How beautiful the dialogue which Swann now heard between piano and violin, at the beginning of the last passage! The suppression of human speech, so far from letting fancy reign there uncontrolled (as one might have thought), had eliminated it altogether; never was spoken language so inexorably determined, never had it known questions so pertinent, such irrefutable replies. At first the piano complained alone, like a bird deserted by its mate; the violin heard and answered it, as from a neighbouring tree. It was as at the beginning of th world, as if there were as yet only the two of them on the earth, or rather in this world closed to all the rest, so fashioned by the logic of its creator that in it there should never by any but themselves: the world of this sonata. (I,499-500)

But perhaps to hear music this intensely requires an altered state of mind. Swann’s barren life had eroded his ability to feel deeply. The little phrase changed that and Proust created some of his most startling metaphors to describe Swann’s new musical faculty.

There was a deep repose, a mysterious refreshment for Swann–whose eyes, although delicate interpreters of painting, whose mind, although an acute observer of manners, must bear for ever the indelible imprint of the barrenness of his life–in feeling himself transformed into a creature estranged from humanity, blinded, deprived of his logical faculty, almost a fantastic unicorn, a chimeaera-like creature conscious of world through his hearing alone. And since he sought in the little phrase for a meaning to which his intelligence could not descend, with what a strange frenzy of intoxication did he strip bare his innermost soul of the whole armour of reason and make it pass unattended through the dark filter of sound! (I,336-337)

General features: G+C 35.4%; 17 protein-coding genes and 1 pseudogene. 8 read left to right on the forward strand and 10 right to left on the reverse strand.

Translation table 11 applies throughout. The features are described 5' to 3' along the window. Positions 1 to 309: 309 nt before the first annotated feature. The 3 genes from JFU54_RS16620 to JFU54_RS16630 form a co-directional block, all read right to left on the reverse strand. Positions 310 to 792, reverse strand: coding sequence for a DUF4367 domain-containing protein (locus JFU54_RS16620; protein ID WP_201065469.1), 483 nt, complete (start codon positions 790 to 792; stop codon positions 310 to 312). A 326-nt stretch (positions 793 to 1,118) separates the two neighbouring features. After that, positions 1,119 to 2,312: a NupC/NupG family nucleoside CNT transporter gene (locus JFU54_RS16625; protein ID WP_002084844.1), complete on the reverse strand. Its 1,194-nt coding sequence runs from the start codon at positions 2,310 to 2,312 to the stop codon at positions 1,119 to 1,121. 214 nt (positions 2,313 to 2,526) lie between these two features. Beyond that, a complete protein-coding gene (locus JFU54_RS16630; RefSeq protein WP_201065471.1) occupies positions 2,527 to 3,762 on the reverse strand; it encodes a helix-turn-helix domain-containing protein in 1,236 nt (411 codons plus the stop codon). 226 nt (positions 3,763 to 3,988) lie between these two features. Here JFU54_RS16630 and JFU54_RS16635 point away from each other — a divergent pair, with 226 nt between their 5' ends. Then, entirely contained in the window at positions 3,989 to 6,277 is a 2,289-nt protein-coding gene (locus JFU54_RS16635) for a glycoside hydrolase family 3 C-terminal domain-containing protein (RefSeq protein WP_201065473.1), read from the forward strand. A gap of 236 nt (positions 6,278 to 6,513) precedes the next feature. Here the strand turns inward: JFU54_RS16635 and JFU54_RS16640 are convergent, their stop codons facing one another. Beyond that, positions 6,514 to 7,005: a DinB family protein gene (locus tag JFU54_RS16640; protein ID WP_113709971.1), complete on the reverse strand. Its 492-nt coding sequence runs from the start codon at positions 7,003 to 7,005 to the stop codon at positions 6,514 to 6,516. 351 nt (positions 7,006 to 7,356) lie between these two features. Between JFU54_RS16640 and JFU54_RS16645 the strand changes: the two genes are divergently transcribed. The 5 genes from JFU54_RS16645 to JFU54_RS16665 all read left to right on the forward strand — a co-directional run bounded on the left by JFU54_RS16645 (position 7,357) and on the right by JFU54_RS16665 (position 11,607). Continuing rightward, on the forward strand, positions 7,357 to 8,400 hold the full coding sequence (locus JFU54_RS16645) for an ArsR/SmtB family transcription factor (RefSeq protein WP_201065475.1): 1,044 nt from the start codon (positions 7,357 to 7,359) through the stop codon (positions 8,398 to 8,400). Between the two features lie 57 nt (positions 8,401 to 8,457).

As though the musicians were not nearly so much playing the little phrase as performing the rites on which it insisted before it would consent to appear, and proceeding to utter the incantations necessary to procure, and to prolong for a few moments, the miracle of its apparition, Swann, who was no more able to see it than if it had belonged to a world of ultra-violet light, and who experienced something like the refreshing sense of a metamorphosis in the momentary blindness with which he was struck as he approached it, Swann felt its presence like that of a protective goddess, a confidante of his love, who, in order to be able to come to him through the crowd and to draw him aside to speak to him, had disguised herself in this sweeping cloak of sound. And as she passed, light, soothing, murmurous as the perfume of a flower, telling him what she had to say, every word of which he closely scanned, regretful to see them fly away so fast, he made involuntarily with his lips the motion of kissing, as it went by him, the harmonious, fleeting form. (I,494)